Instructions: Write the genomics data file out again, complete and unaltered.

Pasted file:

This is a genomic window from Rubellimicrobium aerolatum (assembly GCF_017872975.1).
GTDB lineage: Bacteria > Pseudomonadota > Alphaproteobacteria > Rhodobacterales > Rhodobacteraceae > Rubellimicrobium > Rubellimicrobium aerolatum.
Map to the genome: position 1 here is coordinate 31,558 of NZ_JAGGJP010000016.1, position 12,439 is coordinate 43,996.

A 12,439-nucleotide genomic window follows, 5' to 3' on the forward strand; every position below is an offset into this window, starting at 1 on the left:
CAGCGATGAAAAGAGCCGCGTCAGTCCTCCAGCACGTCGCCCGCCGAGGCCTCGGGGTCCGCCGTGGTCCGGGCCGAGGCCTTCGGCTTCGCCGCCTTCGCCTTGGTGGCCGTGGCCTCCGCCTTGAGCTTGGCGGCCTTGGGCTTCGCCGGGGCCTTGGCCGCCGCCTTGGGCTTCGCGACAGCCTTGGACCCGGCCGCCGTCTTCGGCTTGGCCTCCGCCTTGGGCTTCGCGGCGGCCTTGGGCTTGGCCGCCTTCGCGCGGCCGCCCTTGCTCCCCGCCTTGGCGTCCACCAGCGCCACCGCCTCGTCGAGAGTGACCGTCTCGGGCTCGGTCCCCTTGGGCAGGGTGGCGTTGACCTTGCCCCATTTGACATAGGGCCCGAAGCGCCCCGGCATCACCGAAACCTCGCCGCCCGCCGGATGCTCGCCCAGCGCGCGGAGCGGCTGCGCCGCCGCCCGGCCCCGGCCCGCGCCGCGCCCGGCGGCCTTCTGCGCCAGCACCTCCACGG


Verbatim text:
This is a genomic window from Rubellimicrobium aerolatum (assembly GCF_017872975.1).
GTDB lineage: Bacteria > Pseudomonadota > Alphaproteobacteria > Rhodobacterales > Rhodobacteraceae > Rubellimicrobium > Rubellimicrobium aerolatum.
Map to the genome: position 1 here is coordinate 31,558 of NZ_JAGGJP010000016.1, position 12,439 is coordinate 43,996.

A 12,439-nucleotide genomic window follows, 5' to 3' on the forward strand; every position below is an offset into this window, starting at 1 on the left:
CAGCGATGAAAAGAGCCGCGTCAGTCCTCCAGCACGTCGCCCGCCGAGGCCTCGGGGTCCGCCGTGGTCCGGGCCGAGGCCTTCGGCTTCGCCGCCTTCGCCTTGGTGGCCGTGGCCTCCGCCTTGAGCTTGGCGGCCTTGGGCTTCGCCGGGGCCTTGGCCGCCGCCTTGGGCTTCGCGACAGCCTTGGACCCGGCCGCCGTCTTCGGCTTGGCCTCCGCCTTGGGCTTCGCGGCGGCCTTGGGCTTGGCCGCCTTCGCGCGGCCGCCCTTGCTCCCCGCCTTGGCGTCCACCAGCGCCACCGCCTCGTCGAGAGTGACCGTCTCGGGCTCGGTCCCCTTGGGCAGGGTGGCGTTGACCTTGCCCCATTTGACATAGGGCCCGAAGCGCCCCGGCATCACCGAAACCTCGCCGCCCGCCGGATGCTCGCCCAGCGCGCGGAGCGGCTGCGCCGCCGCCCGGCCCCGGCCCGCGCCGCGCCCGGCGGCCTTCTGCGCCAGCACCTCCACGG